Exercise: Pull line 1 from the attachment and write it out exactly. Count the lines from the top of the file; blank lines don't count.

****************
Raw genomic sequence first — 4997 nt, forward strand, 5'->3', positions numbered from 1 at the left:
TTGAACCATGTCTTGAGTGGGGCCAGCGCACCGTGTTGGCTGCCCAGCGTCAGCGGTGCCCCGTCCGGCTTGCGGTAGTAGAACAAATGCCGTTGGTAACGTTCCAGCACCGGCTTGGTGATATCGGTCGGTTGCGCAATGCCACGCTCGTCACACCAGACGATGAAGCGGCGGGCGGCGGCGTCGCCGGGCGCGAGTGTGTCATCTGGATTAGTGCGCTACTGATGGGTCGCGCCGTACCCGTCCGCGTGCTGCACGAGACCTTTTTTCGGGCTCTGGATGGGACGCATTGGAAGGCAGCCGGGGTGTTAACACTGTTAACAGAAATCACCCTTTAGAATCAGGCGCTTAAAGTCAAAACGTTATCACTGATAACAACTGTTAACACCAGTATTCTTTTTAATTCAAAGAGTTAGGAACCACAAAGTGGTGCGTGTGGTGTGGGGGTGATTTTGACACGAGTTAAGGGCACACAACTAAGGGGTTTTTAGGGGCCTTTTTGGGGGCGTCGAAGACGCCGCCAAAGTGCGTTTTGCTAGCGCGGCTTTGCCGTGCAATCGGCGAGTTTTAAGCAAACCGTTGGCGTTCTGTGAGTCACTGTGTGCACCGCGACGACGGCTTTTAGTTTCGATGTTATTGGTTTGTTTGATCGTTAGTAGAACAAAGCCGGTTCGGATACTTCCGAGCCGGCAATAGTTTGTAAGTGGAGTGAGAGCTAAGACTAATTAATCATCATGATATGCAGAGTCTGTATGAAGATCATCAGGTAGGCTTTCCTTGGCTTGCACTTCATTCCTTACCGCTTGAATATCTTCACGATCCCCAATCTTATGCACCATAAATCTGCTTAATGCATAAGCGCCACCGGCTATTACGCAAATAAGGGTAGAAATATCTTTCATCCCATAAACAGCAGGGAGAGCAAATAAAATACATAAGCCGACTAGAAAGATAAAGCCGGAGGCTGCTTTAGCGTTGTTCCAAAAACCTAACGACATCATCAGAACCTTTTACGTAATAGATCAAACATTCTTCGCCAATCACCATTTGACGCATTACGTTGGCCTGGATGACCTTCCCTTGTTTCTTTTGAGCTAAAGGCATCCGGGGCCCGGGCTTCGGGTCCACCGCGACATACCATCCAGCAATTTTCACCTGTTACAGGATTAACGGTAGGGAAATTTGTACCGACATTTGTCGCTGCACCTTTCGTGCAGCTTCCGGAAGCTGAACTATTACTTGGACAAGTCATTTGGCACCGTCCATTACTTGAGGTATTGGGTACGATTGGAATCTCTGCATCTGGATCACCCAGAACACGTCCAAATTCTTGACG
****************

Raw genomic sequence first — 4997 nt, forward strand, 5'->3', positions numbered from 1 at the left: